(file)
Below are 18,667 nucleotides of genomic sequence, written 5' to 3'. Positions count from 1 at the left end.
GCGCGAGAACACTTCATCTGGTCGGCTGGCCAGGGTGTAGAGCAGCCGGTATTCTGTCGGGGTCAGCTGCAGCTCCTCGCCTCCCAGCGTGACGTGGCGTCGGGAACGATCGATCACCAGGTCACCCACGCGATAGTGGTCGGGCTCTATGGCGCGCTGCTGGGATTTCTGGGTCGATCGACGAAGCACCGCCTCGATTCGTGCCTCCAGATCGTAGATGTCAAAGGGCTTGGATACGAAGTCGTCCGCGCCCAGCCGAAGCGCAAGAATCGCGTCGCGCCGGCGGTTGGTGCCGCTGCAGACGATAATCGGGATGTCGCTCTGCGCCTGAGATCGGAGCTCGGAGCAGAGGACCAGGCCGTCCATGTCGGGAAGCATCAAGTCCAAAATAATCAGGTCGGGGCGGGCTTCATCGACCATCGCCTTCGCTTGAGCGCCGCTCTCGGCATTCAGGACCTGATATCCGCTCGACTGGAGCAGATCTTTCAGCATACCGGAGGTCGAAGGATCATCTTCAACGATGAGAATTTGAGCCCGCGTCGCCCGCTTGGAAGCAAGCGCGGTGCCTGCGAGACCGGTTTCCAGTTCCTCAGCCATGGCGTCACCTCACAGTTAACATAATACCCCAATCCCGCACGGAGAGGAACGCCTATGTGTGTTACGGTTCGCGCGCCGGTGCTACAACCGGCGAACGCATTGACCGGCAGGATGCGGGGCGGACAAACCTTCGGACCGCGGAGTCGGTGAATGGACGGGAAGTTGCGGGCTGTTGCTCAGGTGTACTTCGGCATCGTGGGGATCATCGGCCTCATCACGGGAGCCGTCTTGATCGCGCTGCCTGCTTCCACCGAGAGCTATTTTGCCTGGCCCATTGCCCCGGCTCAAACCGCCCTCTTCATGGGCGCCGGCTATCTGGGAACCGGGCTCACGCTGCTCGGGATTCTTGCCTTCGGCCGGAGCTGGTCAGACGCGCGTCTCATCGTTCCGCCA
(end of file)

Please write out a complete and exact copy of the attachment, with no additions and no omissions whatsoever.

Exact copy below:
Below are 18,667 nucleotides of genomic sequence, written 5' to 3'. Positions count from 1 at the left end.
GCGCGAGAACACTTCATCTGGTCGGCTGGCCAGGGTGTAGAGCAGCCGGTATTCTGTCGGGGTCAGCTGCAGCTCCTCGCCTCCCAGCGTGACGTGGCGTCGGGAACGATCGATCACCAGGTCACCCACGCGATAGTGGTCGGGCTCTATGGCGCGCTGCTGGGATTTCTGGGTCGATCGACGAAGCACCGCCTCGATTCGTGCCTCCAGATCGTAGATGTCAAAGGGCTTGGATACGAAGTCGTCCGCGCCCAGCCGAAGCGCAAGAATCGCGTCGCGCCGGCGGTTGGTGCCGCTGCAGACGATAATCGGGATGTCGCTCTGCGCCTGAGATCGGAGCTCGGAGCAGAGGACCAGGCCGTCCATGTCGGGAAGCATCAAGTCCAAAATAATCAGGTCGGGGCGGGCTTCATCGACCATCGCCTTCGCTTGAGCGCCGCTCTCGGCATTCAGGACCTGATATCCGCTCGACTGGAGCAGATCTTTCAGCATACCGGAGGTCGAAGGATCATCTTCAACGATGAGAATTTGAGCCCGCGTCGCCCGCTTGGAAGCAAGCGCGGTGCCTGCGAGACCGGTTTCCAGTTCCTCAGCCATGGCGTCACCTCACAGTTAACATAATACCCCAATCCCGCACGGAGAGGAACGCCTATGTGTGTTACGGTTCGCGCGCCGGTGCTACAACCGGCGAACGCATTGACCGGCAGGATGCGGGGCGGACAAACCTTCGGACCGCGGAGTCGGTGAATGGACGGGAAGTTGCGGGCTGTTGCTCAGGTGTACTTCGGCATCGTGGGGATCATCGGCCTCATCACGGGAGCCGTCTTGATCGCGCTGCCTGCTTCCACCGAGAGCTATTTTGCCTGGCCCATTGCCCCGGCTCAAACCGCCCTCTTCATGGGCGCCGGCTATCTGGGAACCGGGCTCACGCTGCTCGGGATTCTTGCCTTCGGCCGGAGCTGGTCAGACGCGCGTCTCATCGTTCCGCCA